By Peter Kirn Macworld.com | on August 27, 2009
Price: 345 . 139
Pros: Flex Time and editing improvements make manipulating recorded audio more satisfying; MainStage 2 is a more complete live performance solution; lots of amp and effects goodies; many subtle usability tweaks.
Cons: MainStage's looper can't set a tempo from a first loop; Some tasks require switching between Flex Time Markers and Transient Markers; MIDI editing and some add-ons due for a refresh.
Digital music workstation software can include an encyclopedic array of functionality. But when it comes to using these tools creatively in music making, a few details and the way they fit together can make a huge difference.
The new version of Logic Studio incorporates upgrades of the Studio's traditional suite of applications: the flagship Logic Pro 9 workstation and its instruments and audio effects; Soundtrack Pro 3 for stereo and multitrack recorded audio; MainStage 2 for easy access to instruments and effects for jamming and live performance; WaveBurner 1.6 for mastering and authoring CDs; and Compressor 3.5 for file exchange. Deep in that vast suite, though, a single new feature called Flex Time could have the biggest impact on the way you work.
Overall, Apple's Logic Studio 9 introduces some significant headline features. There's an entirely new audio manipulation engine, allowing recorded sound to be reshaped in time. New models of amps and effect pedalboards emulate traditional guitar gear and open up new performance possibilities. MainStage has grown from a clever way to host instruments and effects to a more mature host, adding integration with other software, as well as playback, looping, and recording capabilities. But those highlights aside, smaller fit-and-finish enhancements are often of equal importance in real-world production.
Molding audio in time
Once recorded, sound traditionally ceases to be entirely malleable: you can slice and reorder sound, but changing its internal timing is more difficult. That can limit some creative possibilities: even when working with talented musicians, part of a take might be slightly out of time--especially when adding up a day's worth of different takes. For sound designers, producers, and remix artists, there are creative reasons to want to re-groove recorded audio, as well. Logic Studio's new Flex Time tool collection combines a new interface designed for making these changes with an under-the-hood engine that can warp sound more convincingly.
Switch to the Flex Time view in the Arrange pane, and blocks of audio become stretchable. Click a waveform, and you can add a Flex Marker--a pointer to a position in the recorded waveform--which you can move forward or backward in time. Drag the marker left and right, and the waveform squishes or stretches like Play-Doh. The effect is addictive and instantaneous; the interface never feels like it's in your way, because you can drag on the waveform directly to warp it.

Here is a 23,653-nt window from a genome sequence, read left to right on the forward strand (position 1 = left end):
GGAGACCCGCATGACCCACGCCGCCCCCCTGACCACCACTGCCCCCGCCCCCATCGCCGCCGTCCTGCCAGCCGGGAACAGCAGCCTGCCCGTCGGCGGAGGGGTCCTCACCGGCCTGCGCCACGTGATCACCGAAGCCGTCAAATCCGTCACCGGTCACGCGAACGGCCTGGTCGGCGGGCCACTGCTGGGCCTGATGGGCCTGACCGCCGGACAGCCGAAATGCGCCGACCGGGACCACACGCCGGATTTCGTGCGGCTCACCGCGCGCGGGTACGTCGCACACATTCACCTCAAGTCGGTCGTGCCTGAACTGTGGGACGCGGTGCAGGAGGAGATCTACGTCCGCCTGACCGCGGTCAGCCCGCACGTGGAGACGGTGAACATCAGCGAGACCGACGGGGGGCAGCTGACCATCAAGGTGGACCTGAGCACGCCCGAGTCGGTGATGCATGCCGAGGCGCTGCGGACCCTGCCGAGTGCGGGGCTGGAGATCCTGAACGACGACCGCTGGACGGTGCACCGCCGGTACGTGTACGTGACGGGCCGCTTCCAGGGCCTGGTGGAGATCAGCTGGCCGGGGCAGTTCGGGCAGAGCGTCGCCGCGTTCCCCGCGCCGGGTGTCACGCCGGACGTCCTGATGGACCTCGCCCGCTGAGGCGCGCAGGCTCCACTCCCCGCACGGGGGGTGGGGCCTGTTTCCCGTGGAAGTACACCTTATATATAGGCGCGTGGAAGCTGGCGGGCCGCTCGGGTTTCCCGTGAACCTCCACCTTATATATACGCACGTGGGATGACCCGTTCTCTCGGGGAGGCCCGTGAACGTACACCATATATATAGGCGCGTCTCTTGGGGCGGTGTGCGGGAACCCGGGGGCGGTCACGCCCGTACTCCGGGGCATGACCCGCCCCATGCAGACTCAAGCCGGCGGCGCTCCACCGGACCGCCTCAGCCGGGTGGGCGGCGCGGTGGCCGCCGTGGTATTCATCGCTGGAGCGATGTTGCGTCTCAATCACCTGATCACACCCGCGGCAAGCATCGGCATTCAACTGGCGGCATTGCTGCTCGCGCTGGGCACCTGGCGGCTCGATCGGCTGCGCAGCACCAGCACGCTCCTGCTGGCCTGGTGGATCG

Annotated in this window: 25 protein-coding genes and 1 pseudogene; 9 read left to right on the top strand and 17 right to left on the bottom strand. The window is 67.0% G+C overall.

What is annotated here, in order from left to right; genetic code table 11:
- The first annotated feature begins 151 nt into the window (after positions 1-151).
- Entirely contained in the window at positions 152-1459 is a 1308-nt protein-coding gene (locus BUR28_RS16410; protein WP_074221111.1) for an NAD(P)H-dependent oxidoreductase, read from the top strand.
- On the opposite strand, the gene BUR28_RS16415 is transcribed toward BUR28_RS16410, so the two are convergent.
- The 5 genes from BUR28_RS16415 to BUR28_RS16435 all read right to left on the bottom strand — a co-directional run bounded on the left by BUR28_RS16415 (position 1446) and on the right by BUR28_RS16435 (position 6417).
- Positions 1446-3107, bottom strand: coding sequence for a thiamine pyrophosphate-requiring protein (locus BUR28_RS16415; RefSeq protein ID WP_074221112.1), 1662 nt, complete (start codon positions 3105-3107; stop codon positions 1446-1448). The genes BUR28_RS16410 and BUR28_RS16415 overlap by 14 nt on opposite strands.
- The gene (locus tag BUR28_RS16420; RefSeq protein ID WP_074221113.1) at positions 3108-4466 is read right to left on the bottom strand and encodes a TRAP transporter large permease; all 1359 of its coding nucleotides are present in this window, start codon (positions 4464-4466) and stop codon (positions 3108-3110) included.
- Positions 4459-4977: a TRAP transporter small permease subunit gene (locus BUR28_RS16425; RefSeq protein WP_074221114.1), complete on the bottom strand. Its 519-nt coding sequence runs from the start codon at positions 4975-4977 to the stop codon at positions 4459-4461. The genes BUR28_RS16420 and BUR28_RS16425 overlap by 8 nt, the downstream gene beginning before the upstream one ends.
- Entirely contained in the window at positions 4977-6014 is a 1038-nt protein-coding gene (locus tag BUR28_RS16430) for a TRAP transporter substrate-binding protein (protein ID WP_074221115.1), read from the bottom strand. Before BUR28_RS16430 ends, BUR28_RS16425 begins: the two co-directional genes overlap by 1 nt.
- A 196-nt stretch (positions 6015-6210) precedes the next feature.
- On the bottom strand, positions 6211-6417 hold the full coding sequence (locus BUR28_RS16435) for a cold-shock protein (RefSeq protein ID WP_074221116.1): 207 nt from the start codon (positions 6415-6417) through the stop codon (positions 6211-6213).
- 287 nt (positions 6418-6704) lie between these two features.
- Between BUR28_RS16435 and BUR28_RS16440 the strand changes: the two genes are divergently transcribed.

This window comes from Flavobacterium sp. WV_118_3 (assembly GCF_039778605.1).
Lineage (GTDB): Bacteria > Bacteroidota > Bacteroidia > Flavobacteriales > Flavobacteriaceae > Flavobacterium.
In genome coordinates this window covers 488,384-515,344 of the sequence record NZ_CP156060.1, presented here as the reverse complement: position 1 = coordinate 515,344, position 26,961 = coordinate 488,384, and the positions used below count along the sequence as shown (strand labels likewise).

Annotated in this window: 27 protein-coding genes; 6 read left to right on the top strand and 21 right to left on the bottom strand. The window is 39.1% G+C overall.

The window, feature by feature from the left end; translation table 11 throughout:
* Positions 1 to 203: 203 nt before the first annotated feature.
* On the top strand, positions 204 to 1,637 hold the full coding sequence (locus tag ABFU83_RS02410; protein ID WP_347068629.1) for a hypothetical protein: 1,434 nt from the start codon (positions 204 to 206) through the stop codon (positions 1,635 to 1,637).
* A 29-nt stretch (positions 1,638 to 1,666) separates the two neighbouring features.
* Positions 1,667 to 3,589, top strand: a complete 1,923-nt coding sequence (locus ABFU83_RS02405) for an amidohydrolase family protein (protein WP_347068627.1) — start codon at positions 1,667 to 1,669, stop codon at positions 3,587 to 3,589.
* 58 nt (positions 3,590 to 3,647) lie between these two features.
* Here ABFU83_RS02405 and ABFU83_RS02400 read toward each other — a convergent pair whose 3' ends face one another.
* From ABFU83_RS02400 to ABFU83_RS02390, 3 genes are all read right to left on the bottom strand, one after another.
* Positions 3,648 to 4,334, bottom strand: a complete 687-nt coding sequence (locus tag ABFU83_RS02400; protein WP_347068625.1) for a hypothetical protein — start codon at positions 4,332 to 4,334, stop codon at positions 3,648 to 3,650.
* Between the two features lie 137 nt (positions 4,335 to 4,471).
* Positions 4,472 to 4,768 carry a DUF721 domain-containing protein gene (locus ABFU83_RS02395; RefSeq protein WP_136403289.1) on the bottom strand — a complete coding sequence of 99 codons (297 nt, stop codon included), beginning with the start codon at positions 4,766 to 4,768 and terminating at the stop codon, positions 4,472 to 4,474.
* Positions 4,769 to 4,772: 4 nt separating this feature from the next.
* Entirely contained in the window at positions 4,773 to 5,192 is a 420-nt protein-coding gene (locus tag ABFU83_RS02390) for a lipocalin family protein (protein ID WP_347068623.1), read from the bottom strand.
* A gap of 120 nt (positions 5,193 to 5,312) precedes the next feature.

You can change as few or as many points inside a waveform as you wish, whether re-grooving an entire recording or fixing one errant high hat. Different modes allow you to ensure the results fit the source material: Slicing and Rhythmic modes preserve the attacks of percussive material, whereas Monophonic and Polyphonic modes stretch the sound. The Speed mode changes the pitch along with the time, as would changing the playback speed of traditional analog tape. (This version also adds Speed Fades, which can simulate the braking of a turntable.) Apple says all of these modes are based on new audio algorithms developed in-house, and the results sound terrific.
This kind of functionality may be familiar to experienced users of digital audio workstations. Rival technologies from Steinberg, Digidesign, Cakewalk, MOTU, and others have all sought to make molding sound around beats easier. But there are certain advantages to being last. Logic's implementation takes a little bit of the best of all of these features. It's perhaps closest in spirit to Ableton Live, though with important differences. Live focuses on mapping the entire tempo of a loop, whereas Logic leaves audio untouched by default. Logic is arguably better for subtler adjustments than Live, as Live's warping is geared for regrooving large blocks of loops and combining them in non-linear ways.
For recording and production workflows, Logic has made this kind of work uniquely accessible, and it can make the edits almost stunningly transparent. Engineers may not want to let musicians know they can change recordings this radically, lest Flex Time become to timing what pitch correction has become to tune.
Streamlined audio production
Flex Time combines elegantly with a complete set of features that transform the experience of editing audio in Logic. You can quantize audio and snap sliced audio on one track to a transient on another, which makes Flex Time even more powerful. You can extract an audio feel from one track, and apply it to other audio or to MIDI materials, quantizing portions or all of a track to one another without having to apply a mechanical grid. You can replace transients on a track with MIDI to make instant drum tracks, taking full advantage of Logic's built-in arsenal of synths and sounds.
An expanded Bounce in Place feature not only records audio, but takes into account the tail of effects like reverbs and maintains routings to sends. (This effect is destructive, but it's also easy to bounce to a new track from the same feature.) You can also instantly slice an audio track for use as an EXS24 sampler instrument. All of this functionality is easy to get at, too. Advanced MIDI quantize options are available in the Channel Strip or via a floating window rather than being buried elsewhere, and audio options are available via a streamlined contextual menu.